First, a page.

I want to agree with this article on Slate by Nicholas Day bemoaning the milestone mania parents might experience as their children learn to do things like roll over, sit up and speak. Just the other day I was filling out a Kindergarten form for my daughter and it asked when she first did all sorts of things. I was annoyed, and I didn't remember any of it except for walking because both my kids walked "early," around ten or eleven months and because they were (and still are) on the short side, a lot of parents were a little freaked out by my walking babies.
And yet, and yet....when my son was two-and-a-half, he couldn't jump with two feet off the ground simultaneously. I asked my pediatrician about this. He said, "Don't worry. If he can't jump with two feet off the ground but can pedal a tricycle, he's fine." A few months later, Elliot would ride tricycles, but by pushing them with his feet, not pedaling. When he didn't hit a developmental milestone it was, in fact, meaningful, a tip off to some of the sensory issues he lived with and the kind of help he'd need.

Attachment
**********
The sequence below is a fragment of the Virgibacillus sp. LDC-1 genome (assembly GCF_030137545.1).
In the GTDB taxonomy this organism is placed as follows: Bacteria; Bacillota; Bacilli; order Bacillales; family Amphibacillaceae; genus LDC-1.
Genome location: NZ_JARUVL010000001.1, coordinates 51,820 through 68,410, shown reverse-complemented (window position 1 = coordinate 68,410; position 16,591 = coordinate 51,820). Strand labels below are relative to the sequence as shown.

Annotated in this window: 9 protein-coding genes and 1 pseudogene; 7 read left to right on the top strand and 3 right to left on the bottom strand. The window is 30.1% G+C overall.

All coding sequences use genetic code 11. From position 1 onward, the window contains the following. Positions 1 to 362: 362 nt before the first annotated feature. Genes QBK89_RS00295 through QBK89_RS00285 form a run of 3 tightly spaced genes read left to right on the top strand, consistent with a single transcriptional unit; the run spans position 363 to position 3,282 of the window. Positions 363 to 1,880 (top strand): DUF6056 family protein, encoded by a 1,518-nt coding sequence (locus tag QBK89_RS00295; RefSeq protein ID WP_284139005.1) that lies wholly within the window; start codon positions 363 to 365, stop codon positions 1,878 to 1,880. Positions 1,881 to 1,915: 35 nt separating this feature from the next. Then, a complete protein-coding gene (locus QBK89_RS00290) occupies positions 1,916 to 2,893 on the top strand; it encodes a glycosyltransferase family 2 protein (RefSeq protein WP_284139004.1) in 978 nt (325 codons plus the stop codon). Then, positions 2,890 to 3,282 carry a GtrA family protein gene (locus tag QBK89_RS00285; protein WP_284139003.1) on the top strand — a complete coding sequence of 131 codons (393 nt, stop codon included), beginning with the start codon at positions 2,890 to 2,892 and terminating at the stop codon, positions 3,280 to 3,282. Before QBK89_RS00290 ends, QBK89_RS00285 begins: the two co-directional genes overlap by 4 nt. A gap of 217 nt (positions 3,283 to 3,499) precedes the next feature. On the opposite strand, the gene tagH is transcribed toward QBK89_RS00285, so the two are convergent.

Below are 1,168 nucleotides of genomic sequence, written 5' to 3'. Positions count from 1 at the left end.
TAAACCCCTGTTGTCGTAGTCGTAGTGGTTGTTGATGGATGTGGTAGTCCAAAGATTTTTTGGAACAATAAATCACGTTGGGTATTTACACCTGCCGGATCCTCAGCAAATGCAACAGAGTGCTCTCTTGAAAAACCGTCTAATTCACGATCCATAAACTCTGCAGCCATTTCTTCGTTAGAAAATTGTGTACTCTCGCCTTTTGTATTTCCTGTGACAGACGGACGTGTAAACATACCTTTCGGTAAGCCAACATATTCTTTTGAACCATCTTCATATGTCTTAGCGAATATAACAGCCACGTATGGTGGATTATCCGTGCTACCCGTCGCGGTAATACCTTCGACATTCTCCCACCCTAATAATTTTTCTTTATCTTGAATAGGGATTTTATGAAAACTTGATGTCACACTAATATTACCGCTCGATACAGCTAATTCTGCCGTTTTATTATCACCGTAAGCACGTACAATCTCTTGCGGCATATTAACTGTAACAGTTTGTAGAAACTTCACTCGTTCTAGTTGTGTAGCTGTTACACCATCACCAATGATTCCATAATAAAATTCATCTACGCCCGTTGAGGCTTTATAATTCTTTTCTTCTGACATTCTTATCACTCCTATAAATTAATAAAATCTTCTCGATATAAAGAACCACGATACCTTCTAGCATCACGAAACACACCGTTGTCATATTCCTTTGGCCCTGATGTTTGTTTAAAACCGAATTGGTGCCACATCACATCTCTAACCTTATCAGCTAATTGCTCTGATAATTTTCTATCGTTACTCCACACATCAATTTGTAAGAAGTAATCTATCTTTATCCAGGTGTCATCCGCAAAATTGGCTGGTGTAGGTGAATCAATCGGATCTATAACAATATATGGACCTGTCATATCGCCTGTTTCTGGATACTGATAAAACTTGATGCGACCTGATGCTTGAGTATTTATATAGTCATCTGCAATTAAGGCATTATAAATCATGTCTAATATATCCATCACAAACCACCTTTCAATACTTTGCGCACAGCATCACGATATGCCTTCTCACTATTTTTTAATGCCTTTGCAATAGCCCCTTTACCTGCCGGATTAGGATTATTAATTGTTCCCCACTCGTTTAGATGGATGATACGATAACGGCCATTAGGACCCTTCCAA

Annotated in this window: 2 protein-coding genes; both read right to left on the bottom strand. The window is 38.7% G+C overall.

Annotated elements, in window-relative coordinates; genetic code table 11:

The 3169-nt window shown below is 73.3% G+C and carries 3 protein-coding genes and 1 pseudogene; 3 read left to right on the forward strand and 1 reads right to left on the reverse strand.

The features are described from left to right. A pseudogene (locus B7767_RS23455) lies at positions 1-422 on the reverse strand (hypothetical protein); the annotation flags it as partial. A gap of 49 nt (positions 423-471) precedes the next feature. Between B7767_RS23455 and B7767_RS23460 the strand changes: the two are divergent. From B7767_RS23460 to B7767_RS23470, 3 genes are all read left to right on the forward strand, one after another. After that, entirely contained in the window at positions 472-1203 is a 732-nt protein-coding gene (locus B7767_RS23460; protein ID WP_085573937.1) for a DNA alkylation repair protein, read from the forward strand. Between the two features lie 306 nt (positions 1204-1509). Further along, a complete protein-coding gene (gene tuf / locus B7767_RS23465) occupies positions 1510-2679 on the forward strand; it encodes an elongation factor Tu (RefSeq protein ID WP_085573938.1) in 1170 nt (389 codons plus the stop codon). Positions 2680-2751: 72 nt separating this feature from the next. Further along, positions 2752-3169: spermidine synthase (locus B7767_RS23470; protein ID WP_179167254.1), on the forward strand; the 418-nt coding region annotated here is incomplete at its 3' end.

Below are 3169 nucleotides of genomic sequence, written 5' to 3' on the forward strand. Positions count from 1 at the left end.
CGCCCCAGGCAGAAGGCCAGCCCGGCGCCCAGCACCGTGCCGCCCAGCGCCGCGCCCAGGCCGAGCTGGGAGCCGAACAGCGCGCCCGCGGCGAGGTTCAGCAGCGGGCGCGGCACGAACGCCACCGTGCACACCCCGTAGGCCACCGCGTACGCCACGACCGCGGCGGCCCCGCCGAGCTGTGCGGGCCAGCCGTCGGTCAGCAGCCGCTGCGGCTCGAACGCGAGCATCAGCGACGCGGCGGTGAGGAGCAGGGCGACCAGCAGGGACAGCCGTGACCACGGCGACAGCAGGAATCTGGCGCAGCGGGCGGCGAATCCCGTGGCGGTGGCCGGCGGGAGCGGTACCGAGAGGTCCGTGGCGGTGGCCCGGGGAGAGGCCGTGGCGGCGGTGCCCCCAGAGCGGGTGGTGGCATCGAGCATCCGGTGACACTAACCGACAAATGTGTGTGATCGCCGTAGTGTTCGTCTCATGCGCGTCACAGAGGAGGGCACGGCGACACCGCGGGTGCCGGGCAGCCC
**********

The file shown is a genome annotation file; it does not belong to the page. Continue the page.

Towards the end of the Slate article, Day writes: "Rather than a multitude of milestones, parents would sleep better with fewer but more relevant guidelines, an acknowledgement of how unstructured infancy actually is."
This makes sense, of course. (The bigger question I'd have might be not what parents do when their kids reach milestone (clap!) but what they do when they don't.)
We could all stand to take a deep breath on all kinds of things when it comes to our kids. Whether or not my kids "made" milestones never kept me up at night, my actual babies did that. But sometimes, you've got to be attentive because sometimes, they matter.